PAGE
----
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Gov. Cooper proclaims April as Distracted Driving Awareness Month

Governor Roy Cooper has proclaimed April as Distracted Driving Awareness Month to increase awareness that distracted drivers are not only a danger to themselves, but everyone else on the road.

In conjunction to the proclamation, the North Carolina Governor’s Highway Safety Program has launched its annual One Text or Call Could Wreck It All campaign to encourage motorists to not drive distracted.

“This effort is intended to educate our community about the dangers of cell phone use and other distractions while driving,” said Mark Ezzell, director of the Governor’s Highway Safety Program. “We hope that once people see the statistics and realize the danger involved, they will change their driving habits to help protect themselves, their families, and others on the road.”

Last year in North Carolina, 152 people were killed in crashes involving a distracted driver and nearly 25,000 were seriously injured. This is a 13 percent decrease over the previous year in the number of fatal crashes caused by distracted driving, but was still way too many.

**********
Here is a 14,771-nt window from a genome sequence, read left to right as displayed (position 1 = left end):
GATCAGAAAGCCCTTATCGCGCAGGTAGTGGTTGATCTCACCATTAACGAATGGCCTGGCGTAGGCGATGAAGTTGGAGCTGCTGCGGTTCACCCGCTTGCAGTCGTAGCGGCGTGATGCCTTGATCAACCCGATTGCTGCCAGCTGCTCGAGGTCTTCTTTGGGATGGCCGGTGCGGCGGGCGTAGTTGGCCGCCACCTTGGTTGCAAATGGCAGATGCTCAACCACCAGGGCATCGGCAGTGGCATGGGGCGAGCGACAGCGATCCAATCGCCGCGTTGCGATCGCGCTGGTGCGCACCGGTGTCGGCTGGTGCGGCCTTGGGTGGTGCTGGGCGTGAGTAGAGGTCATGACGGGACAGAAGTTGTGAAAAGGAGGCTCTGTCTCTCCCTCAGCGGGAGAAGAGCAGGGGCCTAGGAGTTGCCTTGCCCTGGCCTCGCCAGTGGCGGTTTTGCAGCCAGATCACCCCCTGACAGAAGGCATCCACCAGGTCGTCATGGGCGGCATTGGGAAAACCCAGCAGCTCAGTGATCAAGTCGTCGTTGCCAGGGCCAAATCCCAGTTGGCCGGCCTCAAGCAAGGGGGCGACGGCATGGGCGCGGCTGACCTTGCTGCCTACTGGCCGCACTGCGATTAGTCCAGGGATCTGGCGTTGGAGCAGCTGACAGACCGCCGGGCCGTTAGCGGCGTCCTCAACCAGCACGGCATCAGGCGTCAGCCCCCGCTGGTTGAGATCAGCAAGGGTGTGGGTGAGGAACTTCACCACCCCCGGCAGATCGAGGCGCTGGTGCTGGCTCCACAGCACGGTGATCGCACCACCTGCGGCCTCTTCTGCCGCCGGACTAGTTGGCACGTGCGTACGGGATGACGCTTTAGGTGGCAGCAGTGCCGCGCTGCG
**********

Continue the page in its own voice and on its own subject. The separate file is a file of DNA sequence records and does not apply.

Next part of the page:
North Carolina law bans all cell phone use, both handheld and hands-free, for bus drivers and all drivers under the age of 18, and bans texting and emailing for drivers of all ages.

While anything that takes your eyes off the road, hands off the wheel, or mind off the task of driving is a hazard, there is heightened concern about the risks of texting while driving because it combines all three types of distraction – visual, manual and cognitive.

The One Text or Call Could Wreck It All campaign complements NC Vision Zero initiative, which aims to save lives on North Carolina roadways. The goal is to reach zero traffic-related fatalities through data-driven safety interventions.

For more information about distracted driving, visit www.distraction.gov.

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